Cooking oils do matter for how your recipes turn out. You may have been wondering why the one bottle that you use delivers successful results most of the time, but disappoints you at other times. The truth depends on how you plan to cook with that cooking oil because it can either enhance or distract from your efforts. With this purpose in mind, here is what you need to know about how to pick the best cooking oils by purpose.
For those occasions when you intend on frying, the best oils are ones such as canola oil, a vegetable oil or light or regular olive oil since they can take very intense heat and won’t alter the flavor significantly. Of this category, canola oil is superior to take the heat without being compromised such as in the case of a refined vegetable oil that could affect how healthy it is to cook with as well as the taste of the dish.
The only exception regarding vegetable oils is cooking with a cold-pressed pure plant oil instead of a processed plant oil or a mix of them to avoid hydrogenation. Ones that are particularly delicious, but not necessarily neutral in flavor is an oil like avocado oil that has a high smoke point of 520 degrees with its healthy monounsaturated fats and grapeseed oil with another high smoke point at 420 degrees.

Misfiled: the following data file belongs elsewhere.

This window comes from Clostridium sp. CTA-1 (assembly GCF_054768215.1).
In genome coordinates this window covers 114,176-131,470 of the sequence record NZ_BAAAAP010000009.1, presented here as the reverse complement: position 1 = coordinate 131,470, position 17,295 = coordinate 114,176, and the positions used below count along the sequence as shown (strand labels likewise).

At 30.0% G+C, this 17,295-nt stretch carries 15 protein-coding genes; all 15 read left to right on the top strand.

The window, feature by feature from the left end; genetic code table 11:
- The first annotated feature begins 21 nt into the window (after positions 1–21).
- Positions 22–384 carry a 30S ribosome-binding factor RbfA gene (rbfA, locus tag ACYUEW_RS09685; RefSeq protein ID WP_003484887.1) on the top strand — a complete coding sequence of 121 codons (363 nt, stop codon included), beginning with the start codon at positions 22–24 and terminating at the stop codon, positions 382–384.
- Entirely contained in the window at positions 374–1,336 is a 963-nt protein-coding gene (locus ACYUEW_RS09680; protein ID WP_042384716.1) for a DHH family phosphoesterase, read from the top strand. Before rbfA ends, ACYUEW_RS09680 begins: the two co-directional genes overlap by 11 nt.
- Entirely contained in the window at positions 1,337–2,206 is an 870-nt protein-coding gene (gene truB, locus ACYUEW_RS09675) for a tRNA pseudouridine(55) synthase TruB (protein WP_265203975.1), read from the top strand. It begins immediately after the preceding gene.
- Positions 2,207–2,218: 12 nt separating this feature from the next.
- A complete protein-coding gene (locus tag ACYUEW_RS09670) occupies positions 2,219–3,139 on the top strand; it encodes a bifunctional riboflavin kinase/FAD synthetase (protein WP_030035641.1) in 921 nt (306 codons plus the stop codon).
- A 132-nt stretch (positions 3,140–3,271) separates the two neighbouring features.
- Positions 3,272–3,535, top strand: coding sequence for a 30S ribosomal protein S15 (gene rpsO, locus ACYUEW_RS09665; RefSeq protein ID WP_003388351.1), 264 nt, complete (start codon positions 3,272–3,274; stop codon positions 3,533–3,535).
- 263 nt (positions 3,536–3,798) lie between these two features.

The best oil for baking is canola oil. I have used corn oil and found that it doesn’t produce the same quality of baked goods compared to the canola oil. When making my oil pie crust, however, I find using regular olive oil is better for the flakiest crust. Yet, I don’t care for olive oil in cakes, breads and cookies since it makes them heavier. I also avoid using coconut oil for baking. Some people like to bake with coconut oil, but I think it is too expensive, hard to keep for very long, changes the taste, and not as healthy as once thought.
You might discover the quality and consistency of what you’re cooking or baking will improve when you reconsider cooking oils by purpose and how to pick them.